Frozen pipes follow frigid Tahoe temperatures | SierraSun.com

Frozen pipes follow frigid Tahoe temperatures

Jenny Goldsmith
Sierra Sun
Emma Garrard/Sierra Sun file photoIan Kauffman and Villa Gladding inspect the damage from several pipes that froze and burst in the kitchen of the Truckee Senior Center during a record cold snap in January.
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As temperatures in the Truckee-Tahoe Basin area plunge, those who fix broken plumbing are warning homeowners, renters and vacationers to take measures to prevent water pipes from freezing.

The temperature dipped below zero Thursday morning at the Truckee Airport, and with snow expected to continue today, conditions will remain frosty through New Year’s, said meteorologist Gina McGuire with the National Weather Service office in Reno.

As second homeowners and vacationers flood the area for the winter holiday, North Tahoe plumbers are busy fixing frozen pipes.

“We tell everyone to turn off their water when they’re not going to be here,” said Ken Fieldings of North Lake Plumbing in Tahoe City. “I can’t tell you how many people ignore that.”

Aside from turning off water, Fieldings said he suggests numerous ways to prevent frozen plumbing, including closing foundation vents and properly draining exterior water systems.

“The big thing is water damage, which could cost millions to fix,” he said.

Things could be worse, though. Steve Landers of Drain Right Plumbing said he hasn’t been called out for frozen pipes as often as last winter.

“It was so cold last year that it got everyone’s attention,” Landers said. “It seems like people took preventative measures to avoid the problems this year.”

The following information is from http://www.prepare.org.

” Keep garage doors closed if there are water supply lines in the garage.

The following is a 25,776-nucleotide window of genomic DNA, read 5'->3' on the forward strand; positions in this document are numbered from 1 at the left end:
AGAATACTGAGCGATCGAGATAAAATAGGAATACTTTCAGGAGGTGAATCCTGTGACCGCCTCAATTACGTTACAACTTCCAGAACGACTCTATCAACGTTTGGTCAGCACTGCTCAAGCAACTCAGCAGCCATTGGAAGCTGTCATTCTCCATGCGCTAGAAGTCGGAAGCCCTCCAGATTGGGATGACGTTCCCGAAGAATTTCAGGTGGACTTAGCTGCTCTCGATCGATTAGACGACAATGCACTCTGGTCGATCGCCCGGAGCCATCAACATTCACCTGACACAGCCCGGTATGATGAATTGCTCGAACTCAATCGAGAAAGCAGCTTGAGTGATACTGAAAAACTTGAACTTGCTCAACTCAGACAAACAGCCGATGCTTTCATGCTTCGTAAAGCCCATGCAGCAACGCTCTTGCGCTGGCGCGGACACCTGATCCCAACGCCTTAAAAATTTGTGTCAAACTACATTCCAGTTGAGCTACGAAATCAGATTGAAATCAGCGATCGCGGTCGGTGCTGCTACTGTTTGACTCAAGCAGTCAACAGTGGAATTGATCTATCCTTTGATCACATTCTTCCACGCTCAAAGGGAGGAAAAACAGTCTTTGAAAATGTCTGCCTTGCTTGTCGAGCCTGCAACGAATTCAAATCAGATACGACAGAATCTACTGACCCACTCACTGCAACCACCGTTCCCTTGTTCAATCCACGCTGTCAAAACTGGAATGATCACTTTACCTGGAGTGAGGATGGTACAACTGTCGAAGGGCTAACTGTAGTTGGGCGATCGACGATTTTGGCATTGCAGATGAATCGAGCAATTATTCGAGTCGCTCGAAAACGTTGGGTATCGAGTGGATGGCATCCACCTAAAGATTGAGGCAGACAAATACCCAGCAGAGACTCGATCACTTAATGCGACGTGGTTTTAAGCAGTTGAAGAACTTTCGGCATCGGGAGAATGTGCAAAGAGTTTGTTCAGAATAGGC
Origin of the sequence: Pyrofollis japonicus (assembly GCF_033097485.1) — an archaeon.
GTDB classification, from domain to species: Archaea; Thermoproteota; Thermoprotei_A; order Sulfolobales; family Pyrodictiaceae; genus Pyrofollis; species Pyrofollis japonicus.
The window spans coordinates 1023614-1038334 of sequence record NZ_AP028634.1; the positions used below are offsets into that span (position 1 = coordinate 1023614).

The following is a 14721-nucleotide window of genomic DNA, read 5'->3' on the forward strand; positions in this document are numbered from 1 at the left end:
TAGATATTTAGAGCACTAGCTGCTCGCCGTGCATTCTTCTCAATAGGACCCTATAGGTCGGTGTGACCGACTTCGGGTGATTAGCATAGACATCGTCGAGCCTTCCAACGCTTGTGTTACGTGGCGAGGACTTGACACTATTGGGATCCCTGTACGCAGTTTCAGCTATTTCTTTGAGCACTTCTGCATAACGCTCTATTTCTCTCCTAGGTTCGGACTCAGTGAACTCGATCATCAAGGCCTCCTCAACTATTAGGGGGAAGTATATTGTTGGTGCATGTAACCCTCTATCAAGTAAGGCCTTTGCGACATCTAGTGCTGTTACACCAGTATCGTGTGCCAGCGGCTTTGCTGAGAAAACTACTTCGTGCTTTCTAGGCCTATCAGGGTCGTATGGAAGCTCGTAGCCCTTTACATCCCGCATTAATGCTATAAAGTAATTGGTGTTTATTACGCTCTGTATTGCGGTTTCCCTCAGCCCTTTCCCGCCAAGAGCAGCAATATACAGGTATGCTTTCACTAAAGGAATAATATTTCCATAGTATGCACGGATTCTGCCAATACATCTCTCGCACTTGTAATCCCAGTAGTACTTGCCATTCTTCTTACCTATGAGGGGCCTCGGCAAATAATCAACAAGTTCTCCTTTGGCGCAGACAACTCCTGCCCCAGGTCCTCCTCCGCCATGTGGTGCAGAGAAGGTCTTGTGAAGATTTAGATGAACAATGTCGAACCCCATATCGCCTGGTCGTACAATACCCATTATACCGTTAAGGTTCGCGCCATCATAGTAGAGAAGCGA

” Open kitchen and bathroom cabinet doors to allow warmer air to circulate around the plumbing. Be sure to move any harmful cleaners and household chemicals up out of the reach of children.

” When the weather is very cold outside, let the cold water drip from the faucet served by exposed pipes. Running water through the pipe ” even at a trickle ” helps prevent pipes from freezing because the temperature of the water running through it is above freezing.

” Keep the thermostat set to the same temperature both during the day and at night. By temporarily suspending the use of lower nighttime temperatures, you may incur a higher heating bill, but you can prevent a much more costly repair job if pipes freeze and burst.

” If you will be going away during cold weather, leave the heat on in your home, set to a temperature no lower than 55 degrees.

If you turn on a faucet and only a trickle comes out, suspect a frozen pipe. Locate the suspected frozen area of the water pipe. Likely places include pipes running against exterior walls or where your water service enters your home through the foundation.

” Keep the faucet open. As you treat the frozen pipe and the frozen area begins to melt, water will begin to flow through the frozen area. Running water through the pipe will help melt more ice in the pipe.

” Apply heat to the section of pipe using an electric heating pad wrapped around the pipe, an electric hair dryer, a portable space heater (kept away from flammable materials) or wrapping pipes with towels soaked in hot water. Do not use a blowtorch, kerosene or propane heater, charcoal stove or other open flame device. A blowtorch can make water in a frozen pipe boil and cause the pipe to explode. All open flames in homes present a serious fire danger, as well as a severe risk of exposure to lethal carbon monoxide.

” Apply heat until full water pressure is restored. If you are unable to locate the frozen area, if the frozen area is not accessible or if you can not thaw the pipe, call a licensed plumber.

” Check all other faucets in your home to find out if you have additional frozen pipes. If one pipe freezes, others may freeze, too.